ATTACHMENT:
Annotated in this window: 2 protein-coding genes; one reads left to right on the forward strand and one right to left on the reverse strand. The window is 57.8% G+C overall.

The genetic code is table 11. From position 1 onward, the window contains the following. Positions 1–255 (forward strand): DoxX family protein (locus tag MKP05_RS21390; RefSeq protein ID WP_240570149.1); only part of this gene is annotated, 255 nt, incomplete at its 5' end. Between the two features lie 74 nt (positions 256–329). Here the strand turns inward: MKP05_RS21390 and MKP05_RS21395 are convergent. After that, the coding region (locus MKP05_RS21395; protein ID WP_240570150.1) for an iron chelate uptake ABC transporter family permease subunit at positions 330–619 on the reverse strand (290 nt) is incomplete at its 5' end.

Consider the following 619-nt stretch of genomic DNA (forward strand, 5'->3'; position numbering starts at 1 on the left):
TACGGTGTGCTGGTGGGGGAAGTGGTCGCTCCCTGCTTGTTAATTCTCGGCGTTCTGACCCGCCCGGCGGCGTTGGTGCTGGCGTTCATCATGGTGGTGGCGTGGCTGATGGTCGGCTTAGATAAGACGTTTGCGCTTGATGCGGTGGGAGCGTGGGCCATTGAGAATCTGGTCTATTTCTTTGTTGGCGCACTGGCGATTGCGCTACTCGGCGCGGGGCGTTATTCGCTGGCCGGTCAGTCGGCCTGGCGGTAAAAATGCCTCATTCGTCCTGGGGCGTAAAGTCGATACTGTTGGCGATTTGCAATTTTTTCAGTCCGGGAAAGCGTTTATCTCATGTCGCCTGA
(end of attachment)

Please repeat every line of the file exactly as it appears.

Annotated in this window: 2 protein-coding genes; one reads left to right on the forward strand and one right to left on the reverse strand. The window is 57.8% G+C overall.

The genetic code is table 11. From position 1 onward, the window contains the following. Positions 1–255 (forward strand): DoxX family protein (locus tag MKP05_RS21390; RefSeq protein ID WP_240570149.1); only part of this gene is annotated, 255 nt, incomplete at its 5' end. Between the two features lie 74 nt (positions 256–329). Here the strand turns inward: MKP05_RS21390 and MKP05_RS21395 are convergent. After that, the coding region (locus MKP05_RS21395; protein ID WP_240570150.1) for an iron chelate uptake ABC transporter family permease subunit at positions 330–619 on the reverse strand (290 nt) is incomplete at its 5' end.

Consider the following 619-nt stretch of genomic DNA (forward strand, 5'->3'; position numbering starts at 1 on the left):
TACGGTGTGCTGGTGGGGGAAGTGGTCGCTCCCTGCTTGTTAATTCTCGGCGTTCTGACCCGCCCGGCGGCGTTGGTGCTGGCGTTCATCATGGTGGTGGCGTGGCTGATGGTCGGCTTAGATAAGACGTTTGCGCTTGATGCGGTGGGAGCGTGGGCCATTGAGAATCTGGTCTATTTCTTTGTTGGCGCACTGGCGATTGCGCTACTCGGCGCGGGGCGTTATTCGCTGGCCGGTCAGTCGGCCTGGCGGTAAAAATGCCTCATTCGTCCTGGGGCGTAAAGTCGATACTGTTGGCGATTTGCAATTTTTTCAGTCCGGGAAAGCGTTTATCTCATGTCGCCTGA